Best Volleyball Drills

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"At Last! Volleyball Serving Drills That Are Simple, Effective, And Easy To Learn!

volleyball drills

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Volleyball Serving Drills

Volleyball serving drills should practice consistency, aim, and power. Since serves are the beginning of every play, they can make or break a team’s chances and should not be taken lightly. With the following drills, athletes will learn these skills as well as have fun.

Stationary Blocks

Out of all the great volleyball serving drills, the Stationary Blocks drill is fun and educational. The court is split into nine even blocks, similar to where players stand during normal play. The team is split in two, standing at opposite corners of the court. One player on each side is in the block closest to their teammates. This player can be standing, or to make it harder, sitting.

The first player in line on both sides serves to the player standing or sitting in the block. Without moving, the player in the block must catch the serve. When the player can catch the serve, they move to the next block over, repeating this until they have made it around the court. After a server has their serve caught, they move to the back of the line and let another server move forward.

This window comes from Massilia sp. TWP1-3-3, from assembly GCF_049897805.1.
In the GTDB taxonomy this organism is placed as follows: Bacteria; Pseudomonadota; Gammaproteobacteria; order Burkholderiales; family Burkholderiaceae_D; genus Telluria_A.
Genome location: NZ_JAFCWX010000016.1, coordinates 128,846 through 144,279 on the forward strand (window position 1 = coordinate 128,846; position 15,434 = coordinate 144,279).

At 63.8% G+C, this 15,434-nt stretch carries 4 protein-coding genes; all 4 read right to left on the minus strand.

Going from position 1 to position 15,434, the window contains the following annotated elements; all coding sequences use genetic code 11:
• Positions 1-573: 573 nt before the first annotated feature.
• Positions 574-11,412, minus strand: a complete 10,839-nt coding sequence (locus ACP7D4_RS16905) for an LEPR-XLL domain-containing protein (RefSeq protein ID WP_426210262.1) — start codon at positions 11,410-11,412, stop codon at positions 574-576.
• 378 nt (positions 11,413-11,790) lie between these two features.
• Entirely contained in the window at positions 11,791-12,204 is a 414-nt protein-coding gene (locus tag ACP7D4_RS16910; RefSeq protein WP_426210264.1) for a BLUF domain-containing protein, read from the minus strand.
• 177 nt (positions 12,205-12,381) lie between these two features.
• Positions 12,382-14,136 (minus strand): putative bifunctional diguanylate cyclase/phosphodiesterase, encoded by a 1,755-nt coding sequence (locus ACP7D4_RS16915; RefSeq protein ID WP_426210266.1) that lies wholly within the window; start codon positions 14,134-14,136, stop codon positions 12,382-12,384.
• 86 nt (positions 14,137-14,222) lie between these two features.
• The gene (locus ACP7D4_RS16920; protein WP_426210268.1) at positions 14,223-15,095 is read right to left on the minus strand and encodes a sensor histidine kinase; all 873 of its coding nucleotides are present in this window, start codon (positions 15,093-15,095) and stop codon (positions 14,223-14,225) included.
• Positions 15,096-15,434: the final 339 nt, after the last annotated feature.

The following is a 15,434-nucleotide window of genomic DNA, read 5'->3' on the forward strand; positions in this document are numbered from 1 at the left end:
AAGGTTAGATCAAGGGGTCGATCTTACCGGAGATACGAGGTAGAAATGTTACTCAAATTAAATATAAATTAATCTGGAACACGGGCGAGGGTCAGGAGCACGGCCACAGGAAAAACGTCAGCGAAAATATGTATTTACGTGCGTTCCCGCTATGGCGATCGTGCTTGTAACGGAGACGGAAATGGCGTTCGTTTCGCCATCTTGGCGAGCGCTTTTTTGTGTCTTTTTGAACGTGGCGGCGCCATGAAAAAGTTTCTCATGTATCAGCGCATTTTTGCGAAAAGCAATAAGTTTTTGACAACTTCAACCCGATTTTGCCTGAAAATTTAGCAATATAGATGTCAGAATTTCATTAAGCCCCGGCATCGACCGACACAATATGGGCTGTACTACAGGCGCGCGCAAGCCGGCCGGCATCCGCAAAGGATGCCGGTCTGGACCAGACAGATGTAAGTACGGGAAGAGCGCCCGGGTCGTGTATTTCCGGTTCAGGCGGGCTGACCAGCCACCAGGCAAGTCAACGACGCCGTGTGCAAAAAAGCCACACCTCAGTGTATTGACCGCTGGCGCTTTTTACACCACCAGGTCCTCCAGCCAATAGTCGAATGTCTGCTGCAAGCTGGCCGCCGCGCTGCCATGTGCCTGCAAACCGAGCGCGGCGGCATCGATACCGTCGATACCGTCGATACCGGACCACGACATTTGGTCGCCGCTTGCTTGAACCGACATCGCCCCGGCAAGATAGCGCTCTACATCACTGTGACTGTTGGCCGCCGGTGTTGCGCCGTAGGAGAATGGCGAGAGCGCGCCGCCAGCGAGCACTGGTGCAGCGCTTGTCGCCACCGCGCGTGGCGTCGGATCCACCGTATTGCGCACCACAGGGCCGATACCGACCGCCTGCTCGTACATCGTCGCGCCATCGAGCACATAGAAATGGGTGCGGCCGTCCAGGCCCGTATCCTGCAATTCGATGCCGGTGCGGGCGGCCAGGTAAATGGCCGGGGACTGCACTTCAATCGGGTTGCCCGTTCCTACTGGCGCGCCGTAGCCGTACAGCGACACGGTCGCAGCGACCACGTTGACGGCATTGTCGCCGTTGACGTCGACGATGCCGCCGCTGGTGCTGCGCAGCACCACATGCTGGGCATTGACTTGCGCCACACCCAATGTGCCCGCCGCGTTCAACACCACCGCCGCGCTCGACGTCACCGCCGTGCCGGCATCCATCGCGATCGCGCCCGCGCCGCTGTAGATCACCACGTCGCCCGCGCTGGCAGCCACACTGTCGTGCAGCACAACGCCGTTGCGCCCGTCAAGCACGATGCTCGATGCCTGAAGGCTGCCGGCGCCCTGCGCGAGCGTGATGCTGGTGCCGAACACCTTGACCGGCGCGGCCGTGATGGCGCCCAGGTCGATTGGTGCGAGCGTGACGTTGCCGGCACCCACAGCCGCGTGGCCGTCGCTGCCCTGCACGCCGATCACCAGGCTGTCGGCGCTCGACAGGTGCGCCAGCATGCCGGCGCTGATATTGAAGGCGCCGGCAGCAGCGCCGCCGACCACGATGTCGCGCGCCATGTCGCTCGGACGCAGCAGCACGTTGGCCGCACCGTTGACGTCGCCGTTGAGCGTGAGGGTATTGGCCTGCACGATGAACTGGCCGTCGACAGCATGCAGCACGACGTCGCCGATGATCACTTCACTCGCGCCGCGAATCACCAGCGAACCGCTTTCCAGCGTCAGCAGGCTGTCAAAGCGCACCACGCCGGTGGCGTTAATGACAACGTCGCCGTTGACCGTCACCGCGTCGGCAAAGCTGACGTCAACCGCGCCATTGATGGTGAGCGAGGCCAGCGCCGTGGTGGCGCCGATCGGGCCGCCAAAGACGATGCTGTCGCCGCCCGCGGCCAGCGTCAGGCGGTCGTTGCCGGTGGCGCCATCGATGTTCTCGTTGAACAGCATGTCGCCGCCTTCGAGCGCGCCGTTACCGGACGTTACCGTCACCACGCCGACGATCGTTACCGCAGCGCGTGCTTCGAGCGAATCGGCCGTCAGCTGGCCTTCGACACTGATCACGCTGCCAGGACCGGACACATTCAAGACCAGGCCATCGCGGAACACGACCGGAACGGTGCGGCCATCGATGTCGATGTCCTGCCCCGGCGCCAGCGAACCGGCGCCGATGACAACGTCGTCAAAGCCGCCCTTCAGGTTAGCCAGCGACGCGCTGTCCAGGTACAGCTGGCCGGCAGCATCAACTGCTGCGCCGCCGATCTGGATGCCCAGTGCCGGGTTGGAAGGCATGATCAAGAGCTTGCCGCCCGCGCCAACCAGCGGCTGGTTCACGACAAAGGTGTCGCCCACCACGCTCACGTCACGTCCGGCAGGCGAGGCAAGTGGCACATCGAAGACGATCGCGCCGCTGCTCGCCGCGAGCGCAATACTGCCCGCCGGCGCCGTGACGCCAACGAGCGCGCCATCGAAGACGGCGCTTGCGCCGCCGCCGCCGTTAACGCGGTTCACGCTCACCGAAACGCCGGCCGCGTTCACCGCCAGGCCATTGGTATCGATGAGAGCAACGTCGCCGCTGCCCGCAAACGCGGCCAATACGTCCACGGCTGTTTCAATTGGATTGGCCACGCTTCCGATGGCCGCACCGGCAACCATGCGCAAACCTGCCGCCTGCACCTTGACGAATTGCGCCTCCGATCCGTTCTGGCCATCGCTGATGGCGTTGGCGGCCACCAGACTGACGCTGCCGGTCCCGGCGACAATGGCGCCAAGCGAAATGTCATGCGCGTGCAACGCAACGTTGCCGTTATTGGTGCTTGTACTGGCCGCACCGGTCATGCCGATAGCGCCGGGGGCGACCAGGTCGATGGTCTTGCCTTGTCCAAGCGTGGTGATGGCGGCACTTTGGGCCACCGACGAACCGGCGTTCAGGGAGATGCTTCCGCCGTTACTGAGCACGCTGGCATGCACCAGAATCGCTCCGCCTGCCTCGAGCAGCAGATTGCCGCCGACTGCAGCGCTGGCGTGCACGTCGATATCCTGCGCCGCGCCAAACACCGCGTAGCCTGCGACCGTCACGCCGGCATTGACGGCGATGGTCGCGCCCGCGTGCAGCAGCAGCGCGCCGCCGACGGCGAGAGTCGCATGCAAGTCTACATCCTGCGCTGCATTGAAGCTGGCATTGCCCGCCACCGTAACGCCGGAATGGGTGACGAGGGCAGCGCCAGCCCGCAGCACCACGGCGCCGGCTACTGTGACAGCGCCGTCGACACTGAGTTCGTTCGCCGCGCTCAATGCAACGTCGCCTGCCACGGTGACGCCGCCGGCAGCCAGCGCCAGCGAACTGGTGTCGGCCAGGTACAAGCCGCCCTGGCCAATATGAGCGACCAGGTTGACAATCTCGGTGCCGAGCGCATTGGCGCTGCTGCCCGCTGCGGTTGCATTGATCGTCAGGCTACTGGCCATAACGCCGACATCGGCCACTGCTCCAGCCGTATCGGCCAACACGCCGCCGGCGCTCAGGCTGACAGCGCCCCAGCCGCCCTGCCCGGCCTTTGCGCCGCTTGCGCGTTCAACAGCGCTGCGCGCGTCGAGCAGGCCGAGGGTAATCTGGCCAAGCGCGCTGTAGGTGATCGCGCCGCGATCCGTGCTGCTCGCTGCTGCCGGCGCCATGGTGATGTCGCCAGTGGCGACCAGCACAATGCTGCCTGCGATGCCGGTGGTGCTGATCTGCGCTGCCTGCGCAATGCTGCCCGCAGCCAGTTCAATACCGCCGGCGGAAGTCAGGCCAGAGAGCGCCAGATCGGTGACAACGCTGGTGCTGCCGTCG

A variation on this drill could have the server take the place of the stationary teammate after their serve is caught, allowing the player in the block to join the serving line.

This drill can be turned into a competition by judging to see which team can serve accurately enough to move their stationary player through all the blocks on their side of the net. Coaches can also time this drill for speed, seeing how many blocks a team can master before the specified time runs out.

Serve and Sprint Relay

Players line up on one side of the court in two vertical lines. Athletes should be behind the end line so they are in proper serving position. The first player in each line serves and sprints to retrieve the ball. If they serve successfully, they pass the ball to the next person in line to repeat. If the athlete does not serve successfully, they must join the line and try again.

This volleyball serving drill should be done with some time limit in mind to put pressure on athletes and encourage quick sprints to retrieve the ball. It can be made into a competition by turning it into a relay, with the first team to cycle through everyone successfully winning. The losing team can be punished with volleyball conditioning drills.

Target Practice

Like the opposite of dodgeball, the Target Practice drill intends for athletes to hit their teammates with the volleyball. Three players on each side of the court line up as servers. All other players sit on the court wherever they please, ensuring that there is an equal number of players on each side. Servers must attempt to hit their teammates, who are on the opposite side of the court.

Once a teammate is hit, they jump up, retrieve the ball that hit them, and join their teammates across the court in the serving line. The first team to get all players up and in the serving line wins.

Athletes should be sure to cover their heads and pay close attention during this and other volleyball serving drills, as the ball can hurt if athletes are not prepared. > Volleyball Drills > Volleyball Serving Drills

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